As highlighted in a previous report [1], IT is an essential resource for improving quality. However, in this review, the evidence was insufficient to support decision-making regarding the use of IT interventions, and its effectiveness was based on the results of five pre-post studies. Overall, these studies reported that the CPOE framework might lead to a significant reduction in the wrong-patient electronic orders rate [34, 35, 42]. However, patients’ photographs in the EHR had insufficient evidence to determine the effect on the patient identification errors rate [43]. Nevertheless, it may be considered a good tool to measure near misses and to assist in preventing adverse events. Electronic prescribing, automated dispensing, and barcode technology can reduce the rate of patient identity check errors [37]. These findings support other reviews that suggest these technologies can have positive benefits on patient safety outcomes [49-51]; however, there is limited evidence regarding this [52].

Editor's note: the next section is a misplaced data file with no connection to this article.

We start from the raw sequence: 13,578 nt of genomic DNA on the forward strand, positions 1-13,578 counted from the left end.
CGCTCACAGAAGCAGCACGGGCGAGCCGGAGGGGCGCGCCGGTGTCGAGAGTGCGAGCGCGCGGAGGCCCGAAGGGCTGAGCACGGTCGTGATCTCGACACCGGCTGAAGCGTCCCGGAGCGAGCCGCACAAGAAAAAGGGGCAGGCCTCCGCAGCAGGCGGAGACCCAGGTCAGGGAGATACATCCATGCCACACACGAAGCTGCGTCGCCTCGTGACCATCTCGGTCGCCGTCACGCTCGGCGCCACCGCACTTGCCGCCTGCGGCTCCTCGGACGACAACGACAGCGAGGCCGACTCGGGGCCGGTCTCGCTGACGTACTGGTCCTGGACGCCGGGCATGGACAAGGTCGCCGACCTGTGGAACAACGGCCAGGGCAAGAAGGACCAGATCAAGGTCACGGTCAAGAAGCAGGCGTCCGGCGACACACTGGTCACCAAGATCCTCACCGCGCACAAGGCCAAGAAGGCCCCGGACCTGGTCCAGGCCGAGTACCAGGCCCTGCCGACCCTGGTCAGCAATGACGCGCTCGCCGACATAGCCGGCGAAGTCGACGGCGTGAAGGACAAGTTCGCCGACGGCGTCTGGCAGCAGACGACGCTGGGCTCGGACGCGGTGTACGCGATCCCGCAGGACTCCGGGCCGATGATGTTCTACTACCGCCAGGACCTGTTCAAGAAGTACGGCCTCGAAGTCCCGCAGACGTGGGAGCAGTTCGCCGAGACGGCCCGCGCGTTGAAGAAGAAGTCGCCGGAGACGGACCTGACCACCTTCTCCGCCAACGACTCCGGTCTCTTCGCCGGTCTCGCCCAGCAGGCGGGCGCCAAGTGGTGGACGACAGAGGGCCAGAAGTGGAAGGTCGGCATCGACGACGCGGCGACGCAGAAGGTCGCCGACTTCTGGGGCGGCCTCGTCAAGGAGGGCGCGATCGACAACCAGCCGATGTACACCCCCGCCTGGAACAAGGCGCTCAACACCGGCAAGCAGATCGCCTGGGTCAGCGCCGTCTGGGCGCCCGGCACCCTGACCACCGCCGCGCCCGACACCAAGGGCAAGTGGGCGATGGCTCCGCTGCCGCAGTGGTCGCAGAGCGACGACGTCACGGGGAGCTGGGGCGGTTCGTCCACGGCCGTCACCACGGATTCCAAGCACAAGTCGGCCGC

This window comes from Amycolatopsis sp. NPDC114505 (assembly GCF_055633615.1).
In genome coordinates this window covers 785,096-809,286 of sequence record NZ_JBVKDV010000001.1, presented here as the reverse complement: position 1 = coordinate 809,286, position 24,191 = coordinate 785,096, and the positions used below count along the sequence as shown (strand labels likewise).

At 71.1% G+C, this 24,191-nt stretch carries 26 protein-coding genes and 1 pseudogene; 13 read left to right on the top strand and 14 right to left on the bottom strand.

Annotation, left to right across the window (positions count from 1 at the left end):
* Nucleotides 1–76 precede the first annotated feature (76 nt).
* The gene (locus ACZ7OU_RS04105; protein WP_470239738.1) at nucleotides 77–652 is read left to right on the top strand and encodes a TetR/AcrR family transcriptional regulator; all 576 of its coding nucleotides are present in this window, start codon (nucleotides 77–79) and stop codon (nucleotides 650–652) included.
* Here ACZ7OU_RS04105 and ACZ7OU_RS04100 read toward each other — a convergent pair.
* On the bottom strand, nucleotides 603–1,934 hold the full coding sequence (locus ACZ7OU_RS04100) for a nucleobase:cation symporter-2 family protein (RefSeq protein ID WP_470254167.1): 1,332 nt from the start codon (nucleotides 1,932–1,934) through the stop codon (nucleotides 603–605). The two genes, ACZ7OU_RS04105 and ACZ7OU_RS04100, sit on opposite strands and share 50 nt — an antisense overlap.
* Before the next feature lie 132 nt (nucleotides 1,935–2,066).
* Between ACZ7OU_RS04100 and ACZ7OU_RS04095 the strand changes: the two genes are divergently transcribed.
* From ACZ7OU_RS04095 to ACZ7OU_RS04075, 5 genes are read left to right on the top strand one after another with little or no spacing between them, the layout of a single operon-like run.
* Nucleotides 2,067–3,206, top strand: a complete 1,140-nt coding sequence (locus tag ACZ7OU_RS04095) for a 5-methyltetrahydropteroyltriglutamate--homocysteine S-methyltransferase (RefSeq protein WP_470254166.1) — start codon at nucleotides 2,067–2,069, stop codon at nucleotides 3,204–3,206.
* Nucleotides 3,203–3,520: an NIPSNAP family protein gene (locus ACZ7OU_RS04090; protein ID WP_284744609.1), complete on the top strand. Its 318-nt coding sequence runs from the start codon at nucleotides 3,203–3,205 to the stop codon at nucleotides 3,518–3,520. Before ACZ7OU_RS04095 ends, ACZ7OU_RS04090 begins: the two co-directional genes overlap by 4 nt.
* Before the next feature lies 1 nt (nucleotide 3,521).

The effectiveness of health-related IT interventions combined with an educational staff strategy has been described in two pre-post studies. Overall, they reported a significant reduction in the patient identification errors rate [36] and a significant reduction in the patient identity check errors rate (44). These results are also in accord with other reviews in which educational strategies have been found to enhance nurses’ adherence to patient safety attitudes and assist in the proper use of IT in hospitals [53, 54]. It is worth noting that education alone was more cost-effective than combined with an armband scanner to reduce the rate of patient identity check errors. Hospital managers should weigh the potential benefits of these technologies against possible challenges with their implementation and costs [55].

This review provided some evidence for the use of staff and patient education and IT interventions in reducing patient identification errors as well as the rates of ID band errors, patient identity check errors, and wrong-patient electronic orders in the hospital setting. However, it is also worth considering that all the included studies had methodological limitations and delivered many interventions to different populations and contexts. Consequently, the findings denote a lack of a valid effect, making it difficult to ascertain which interventions were the most effective.

7. LIMITATIONS